3. Select the Mocha run/debug configuration from the list on the main toolbar and click the Debug icon  to the right of the list.

    ws_select_debug_configuration_mocha_dark.png
  4. In the Debug tool window that opens, proceed as usual: step through the tests, stop and resume test execution, examine the test when suspended, run JavaScript code snippets in the Debugger Console, and so on.

Learn more from Debug failed tests.

Monitor code coverage

With WebStorm, you can also monitor how much of your code is covered with Mocha tests. WebStorm displays this statistics in a dedicated Coverage tool window and marks covered and uncovered lines visually in the editor and in the Project tool window. To monitor coverage, you need to install nyc, the command-line interface for Istanbul.

Install nyc

  • In the embedded Terminal (Alt+F12) , type:

    npm install --save-dev nyc

Run tests with coverage

  1. Launch the tests:

    • Create a Mocha run/debug configuration as described above, select it from the list on the main toolbar, and click Run with Coverage  to the right of the list.

      Launch Mocha tests with coverage
    • Alternatively, run a specific suite or a test with coverage from the editor: click the Run button or the Rerun button in the left gutter and select Run <test_name> with Coverage from the list.

  2. Monitor the code coverage in the Coverage tool window. The report shows how many files were covered with tests and the percentage of covered lines in them. From the report you can jump to the file and see what lines were covered – marked green – and what lines were not covered – marked red:

    Mocha tests: coverage report

Run tests with Node.js inside a Docker container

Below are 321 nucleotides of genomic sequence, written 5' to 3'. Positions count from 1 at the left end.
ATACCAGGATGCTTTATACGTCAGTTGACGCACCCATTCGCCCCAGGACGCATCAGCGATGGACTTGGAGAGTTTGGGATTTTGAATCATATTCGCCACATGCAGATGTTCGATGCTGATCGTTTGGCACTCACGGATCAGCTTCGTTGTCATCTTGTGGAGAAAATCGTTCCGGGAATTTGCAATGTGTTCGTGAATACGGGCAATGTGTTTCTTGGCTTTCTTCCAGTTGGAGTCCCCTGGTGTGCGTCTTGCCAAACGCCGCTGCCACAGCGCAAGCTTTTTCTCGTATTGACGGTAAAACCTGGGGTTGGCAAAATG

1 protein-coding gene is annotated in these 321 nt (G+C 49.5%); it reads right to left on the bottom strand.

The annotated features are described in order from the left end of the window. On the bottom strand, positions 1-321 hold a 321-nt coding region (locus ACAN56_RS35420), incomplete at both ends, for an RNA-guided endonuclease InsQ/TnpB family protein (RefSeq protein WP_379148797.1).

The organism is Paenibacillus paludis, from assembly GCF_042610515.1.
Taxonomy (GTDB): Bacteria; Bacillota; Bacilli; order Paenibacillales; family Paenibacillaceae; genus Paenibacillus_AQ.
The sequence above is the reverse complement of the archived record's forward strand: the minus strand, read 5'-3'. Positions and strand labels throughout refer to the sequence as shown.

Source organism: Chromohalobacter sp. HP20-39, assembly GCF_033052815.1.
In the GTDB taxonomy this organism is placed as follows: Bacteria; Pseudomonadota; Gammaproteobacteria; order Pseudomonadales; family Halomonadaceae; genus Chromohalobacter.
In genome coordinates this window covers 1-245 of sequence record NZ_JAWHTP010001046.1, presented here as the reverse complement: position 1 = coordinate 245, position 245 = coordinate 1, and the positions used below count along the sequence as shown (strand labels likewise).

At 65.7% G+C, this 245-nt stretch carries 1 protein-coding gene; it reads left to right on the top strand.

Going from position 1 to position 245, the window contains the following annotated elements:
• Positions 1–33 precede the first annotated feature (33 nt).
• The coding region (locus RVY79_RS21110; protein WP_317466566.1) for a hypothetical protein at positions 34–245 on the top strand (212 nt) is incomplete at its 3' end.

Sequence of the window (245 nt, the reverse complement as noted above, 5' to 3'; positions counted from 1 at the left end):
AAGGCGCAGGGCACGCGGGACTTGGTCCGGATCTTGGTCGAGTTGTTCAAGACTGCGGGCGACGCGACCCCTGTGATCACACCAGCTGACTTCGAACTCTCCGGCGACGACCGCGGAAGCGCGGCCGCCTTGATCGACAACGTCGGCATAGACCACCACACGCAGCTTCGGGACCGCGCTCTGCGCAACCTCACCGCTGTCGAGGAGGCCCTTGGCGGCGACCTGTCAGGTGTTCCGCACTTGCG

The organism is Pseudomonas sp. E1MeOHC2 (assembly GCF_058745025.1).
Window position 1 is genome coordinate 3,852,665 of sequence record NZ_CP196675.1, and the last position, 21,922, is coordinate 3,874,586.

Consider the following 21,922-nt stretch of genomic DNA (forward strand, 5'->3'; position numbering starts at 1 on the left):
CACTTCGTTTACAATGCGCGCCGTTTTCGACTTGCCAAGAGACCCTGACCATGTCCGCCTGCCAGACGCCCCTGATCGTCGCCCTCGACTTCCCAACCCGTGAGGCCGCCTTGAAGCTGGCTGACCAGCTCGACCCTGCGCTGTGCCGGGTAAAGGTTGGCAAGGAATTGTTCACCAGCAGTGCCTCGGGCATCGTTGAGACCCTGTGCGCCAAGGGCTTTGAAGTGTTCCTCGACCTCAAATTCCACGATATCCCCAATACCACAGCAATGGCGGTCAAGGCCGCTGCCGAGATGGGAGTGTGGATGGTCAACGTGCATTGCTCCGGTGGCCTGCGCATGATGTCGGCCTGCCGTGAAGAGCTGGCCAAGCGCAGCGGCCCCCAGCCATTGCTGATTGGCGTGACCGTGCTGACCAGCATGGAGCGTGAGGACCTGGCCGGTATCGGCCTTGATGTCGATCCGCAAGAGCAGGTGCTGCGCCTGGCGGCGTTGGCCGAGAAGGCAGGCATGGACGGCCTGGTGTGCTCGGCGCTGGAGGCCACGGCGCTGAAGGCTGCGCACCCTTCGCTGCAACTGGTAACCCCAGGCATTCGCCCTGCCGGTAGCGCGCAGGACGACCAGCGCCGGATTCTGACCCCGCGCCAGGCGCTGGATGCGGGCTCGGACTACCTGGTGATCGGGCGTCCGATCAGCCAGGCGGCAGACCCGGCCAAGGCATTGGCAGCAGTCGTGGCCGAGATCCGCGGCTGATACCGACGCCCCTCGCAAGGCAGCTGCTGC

With WebStorm, you can run Mocha tests inside a Docker container just in the same way as you do it locally.

Before you start

  1. Make sure the Node.js, Node.js Remote Interpreter, and Docker required plugins are enabled on the Settings/Preferences | Plugins page, tab Installed, see Managing plugins for details.

  2. Download, install, and configure Docker as described in Docker

  3. Configure a Node.js remote interpreter in Docker or via Docker Compose and set it as default in your project. Also make sure the package manager associated with this remote interpreter is set as project default.

  4. Open your package.json and make sure the required test framework is listed in the devDependencies section:

    { "name": "node-express", "version": "0.0.0", "private": true, "dependencies": { "cookie-parser": "~1.4.4", "debug": "~2.6.9", "express": "~4.16.1", "http-errors": "~1.6.3", "morgan": "~1.9.1", "pug": "^3.0.2" }, "devDependencies": { "chai": "^4.3.4", "concurrently": "^6.3.0", "eslint": "^8.1.0", "http-server": "^14.0.0", "jest": "^27.3.1", "mocha": "^9.1.3", "nyc": "^15.1.0" } }
  5. Right-click anywhere in the editor and select Run '<package manager> install' from the context menu.

Run tests

  1. Create tests according to the instructions from the Mocha official website.

  2. Proceed as with local development: run and debug single tests right from the editor or create a run/debug configuration to launch some or all of your tests as described in Run tests and Debug tests above.

Last modified: 11 April 2022